Monday March 11, 2013
Sushi chef turns ramen master
By MAJORIE CHIEW
A sushi chef takes a crash course in making ramen, takes over a failing business, and makes it a success story.
WHETHER sitting or standing, the Japanese are fond of ramen, a soupy noodle dish. They slurp it up and if you hear Oishii! (which in Japanese means delicious), you know they’ve enjoyed their meal.
The wheat noodles are served with a meat- or fish-based broth and flavoured with soya sauce or miso. Typical toppings are sliced chashu (simmered pork belly), nori (dried seaweed), kamaboko (a type of cured surimi, a Japanese processed seafood product), negi (green onion rings), sliced hard-boiled egg and naruto (fish cake with a pink spiral).
Ramen, a popular dish in Japan, is believed to have been imported from China to Japan during the Meiji period. In Japan, ramen often varies according to localities.
Instant ramen, on the other hand, is believed to have been invented in 1958 by Momofuku Ando, the Taiwanese-Japanese founder and chairman of Nissin Foods. It is popular both in and outside of Japan.
I recently got the chance to see a Japanese master ramen maker in action when Shigeo Ooshima demonstrated the craft at Kyo-ei Ramen in Pavilion Kuala Lumpur. It was truly fascinating to watch him make the fresh noodles using the traditional method that employs a bamboo pole.
He was a showstopper as shoppers with children in tow stopped outside the restaurant to watch him “perform” in a showcase kitchen through a glass window.
Ooshima, 58, was helped by Hiroyuki Yahagi, head chef at Kyo-ei Ramen, and chef Yoshinobu Aoki.
But I was very surprised to learn that Ooshima does not like eating ramen, preferring rice instead.
“However, occasionally, I do enjoy a tasty bowl of ramen,” he quips. “But I enjoy making the noodles for my customers.”
From sushi to ramen
In 1978, Ooshima began Kyo-ei Ramen, in Tochigi Prefecture, Japan, as a family ramen business. Kyo-ei means “growing up together”, he explains.
Kyo-ei Ramen in Pavilion KL, which opened on Nov 29 last year, is the first outlet outside of Japan. It is a joint venture between Ooshima and a Malaysian investor.
There are more than 10 ramen outlets in Japan set up by Ooshima’s students (“disciples”) with different names.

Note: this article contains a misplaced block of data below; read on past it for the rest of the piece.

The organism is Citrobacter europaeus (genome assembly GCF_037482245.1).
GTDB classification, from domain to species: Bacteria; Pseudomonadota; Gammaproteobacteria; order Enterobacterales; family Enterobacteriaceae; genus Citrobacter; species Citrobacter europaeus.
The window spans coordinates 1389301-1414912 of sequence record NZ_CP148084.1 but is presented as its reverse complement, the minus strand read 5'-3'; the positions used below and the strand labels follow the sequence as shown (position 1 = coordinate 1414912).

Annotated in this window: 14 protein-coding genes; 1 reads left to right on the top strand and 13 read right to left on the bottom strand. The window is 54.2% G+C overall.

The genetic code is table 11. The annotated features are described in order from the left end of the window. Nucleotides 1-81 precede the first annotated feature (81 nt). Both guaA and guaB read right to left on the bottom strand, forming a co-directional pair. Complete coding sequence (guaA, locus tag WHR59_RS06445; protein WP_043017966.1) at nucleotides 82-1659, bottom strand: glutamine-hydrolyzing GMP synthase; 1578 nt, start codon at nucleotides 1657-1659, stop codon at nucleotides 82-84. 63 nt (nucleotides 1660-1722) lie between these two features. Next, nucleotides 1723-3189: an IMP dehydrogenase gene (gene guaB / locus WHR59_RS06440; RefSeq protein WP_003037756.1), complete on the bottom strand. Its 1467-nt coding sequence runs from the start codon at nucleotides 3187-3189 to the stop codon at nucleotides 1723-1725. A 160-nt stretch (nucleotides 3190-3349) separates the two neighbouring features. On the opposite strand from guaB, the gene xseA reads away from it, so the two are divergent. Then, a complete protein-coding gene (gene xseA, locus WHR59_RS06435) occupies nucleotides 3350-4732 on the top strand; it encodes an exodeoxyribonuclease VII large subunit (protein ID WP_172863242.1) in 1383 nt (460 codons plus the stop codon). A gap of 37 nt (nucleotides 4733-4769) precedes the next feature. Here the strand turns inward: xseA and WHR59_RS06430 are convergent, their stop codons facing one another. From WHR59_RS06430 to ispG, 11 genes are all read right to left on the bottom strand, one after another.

Formerly a sushi chef, Ooshima learnt to make ramen from a famous ramen chef.
“I learnt to make ramen in three days during my lunch time,” he says.
He then took over an “almost bankrupt” business and set it up as a small shop selling ramen at night. With three tables, he could serve up to only 12 customers.
His restaurant has now expanded and can serve up to 55 customers.
Ooshima’s two daughters, aged 17 and 22, help out at the restaurant. His 19-year-old son is studying sports science in university and may also help run his father’s ramen business in the future.
Ooshima is not a selfish chef who fiercely guards the secrets of making the perfect ramen.
“I will share my ramen-making skills with anyone who genuinely wants to learn,” he says. “Good taste should be shared!”
In fact, Yahagi used to be his customer before becoming his “ramen disciple”. As a ramen chef, Ooshima says that sometimes one cannot simply think of making profits.
“If that’s the case, one may not succeed.”
He is more committed to making his customers happy with good ramen!
Tochigi is one of the prefectures in Japan famous for its handmade ramen in which the dough for the noodles is worked with a large bamboo pole.
“There are 300 ramen restaurants in this prefecture but only 20 handmake their ramen,” says Yahagi.
It is said that using bamboo to make the fresh ramen ensures “a firmer and more tasty ramen”.
Explains Ooshima: “The bamboo squeezes out the air, resulting in firmer ramen. If the dough is not ‘beaten’ with bamboo, the noodles will be too soft and not chewy. (Using alkaline water to make noodles results in a yellowish hue and firm texture.) Also, the bamboo can stretch the dough into a bigger piece.”
The bamboo used in the ramen-making process is cut while still green and kept for a minimum of three months to allow some water inside to evaporate.